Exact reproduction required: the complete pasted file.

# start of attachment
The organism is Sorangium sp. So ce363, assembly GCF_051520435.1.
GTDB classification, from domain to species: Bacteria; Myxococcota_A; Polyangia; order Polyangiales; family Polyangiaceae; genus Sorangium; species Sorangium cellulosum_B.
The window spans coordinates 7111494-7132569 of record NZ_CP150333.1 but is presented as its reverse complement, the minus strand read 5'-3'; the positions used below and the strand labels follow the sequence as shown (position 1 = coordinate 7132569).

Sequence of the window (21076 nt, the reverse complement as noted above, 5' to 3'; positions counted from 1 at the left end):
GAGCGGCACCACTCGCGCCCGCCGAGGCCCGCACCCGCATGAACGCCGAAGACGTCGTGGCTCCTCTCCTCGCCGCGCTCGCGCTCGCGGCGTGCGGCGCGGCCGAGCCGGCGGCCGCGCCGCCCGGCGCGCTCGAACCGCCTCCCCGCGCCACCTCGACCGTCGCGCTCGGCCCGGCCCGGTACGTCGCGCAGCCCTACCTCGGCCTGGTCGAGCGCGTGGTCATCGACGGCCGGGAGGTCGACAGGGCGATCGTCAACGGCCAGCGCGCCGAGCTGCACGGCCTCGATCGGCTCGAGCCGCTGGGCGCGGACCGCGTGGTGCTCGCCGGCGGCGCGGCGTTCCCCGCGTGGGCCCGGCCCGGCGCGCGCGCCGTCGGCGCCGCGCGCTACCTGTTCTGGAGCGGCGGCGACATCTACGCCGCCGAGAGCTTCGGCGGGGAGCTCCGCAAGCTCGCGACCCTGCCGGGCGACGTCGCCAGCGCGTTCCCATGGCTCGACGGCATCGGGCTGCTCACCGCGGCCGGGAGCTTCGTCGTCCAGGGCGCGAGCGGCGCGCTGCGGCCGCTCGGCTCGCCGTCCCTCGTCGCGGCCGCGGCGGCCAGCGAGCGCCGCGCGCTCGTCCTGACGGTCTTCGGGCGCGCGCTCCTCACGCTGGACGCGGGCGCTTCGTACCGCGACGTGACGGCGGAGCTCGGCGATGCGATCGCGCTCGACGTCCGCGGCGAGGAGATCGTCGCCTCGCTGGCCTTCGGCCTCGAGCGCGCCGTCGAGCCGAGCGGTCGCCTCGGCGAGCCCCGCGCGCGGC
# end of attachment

The organism is Sorangium sp. So ce363, assembly GCF_051520435.1.
GTDB classification, from domain to species: Bacteria; Myxococcota_A; Polyangia; order Polyangiales; family Polyangiaceae; genus Sorangium; species Sorangium cellulosum_B.
The window spans coordinates 7111494-7132569 of record NZ_CP150333.1 but is presented as its reverse complement, the minus strand read 5'-3'; the positions used below and the strand labels follow the sequence as shown (position 1 = coordinate 7132569).

Sequence of the window (21076 nt, the reverse complement as noted above, 5' to 3'; positions counted from 1 at the left end):
GAGCGGCACCACTCGCGCCCGCCGAGGCCCGCACCCGCATGAACGCCGAAGACGTCGTGGCTCCTCTCCTCGCCGCGCTCGCGCTCGCGGCGTGCGGCGCGGCCGAGCCGGCGGCCGCGCCGCCCGGCGCGCTCGAACCGCCTCCCCGCGCCACCTCGACCGTCGCGCTCGGCCCGGCCCGGTACGTCGCGCAGCCCTACCTCGGCCTGGTCGAGCGCGTGGTCATCGACGGCCGGGAGGTCGACAGGGCGATCGTCAACGGCCAGCGCGCCGAGCTGCACGGCCTCGATCGGCTCGAGCCGCTGGGCGCGGACCGCGTGGTGCTCGCCGGCGGCGCGGCGTTCCCCGCGTGGGCCCGGCCCGGCGCGCGCGCCGTCGGCGCCGCGCGCTACCTGTTCTGGAGCGGCGGCGACATCTACGCCGCCGAGAGCTTCGGCGGGGAGCTCCGCAAGCTCGCGACCCTGCCGGGCGACGTCGCCAGCGCGTTCCCATGGCTCGACGGCATCGGGCTGCTCACCGCGGCCGGGAGCTTCGTCGTCCAGGGCGCGAGCGGCGCGCTGCGGCCGCTCGGCTCGCCGTCCCTCGTCGCGGCCGCGGCGGCCAGCGAGCGCCGCGCGCTCGTCCTGACGGTCTTCGGGCGCGCGCTCCTCACGCTGGACGCGGGCGCTTCGTACCGCGACGTGACGGCGGAGCTCGGCGATGCGATCGCGCTCGACGTCCGCGGCGAGGAGATCGTCGCCTCGCTGGCCTTCGGCCTCGAGCGCGCCGTCGAGCCGAGCGGTCGCCTCGGCGAGCCCCGCGCGCGGC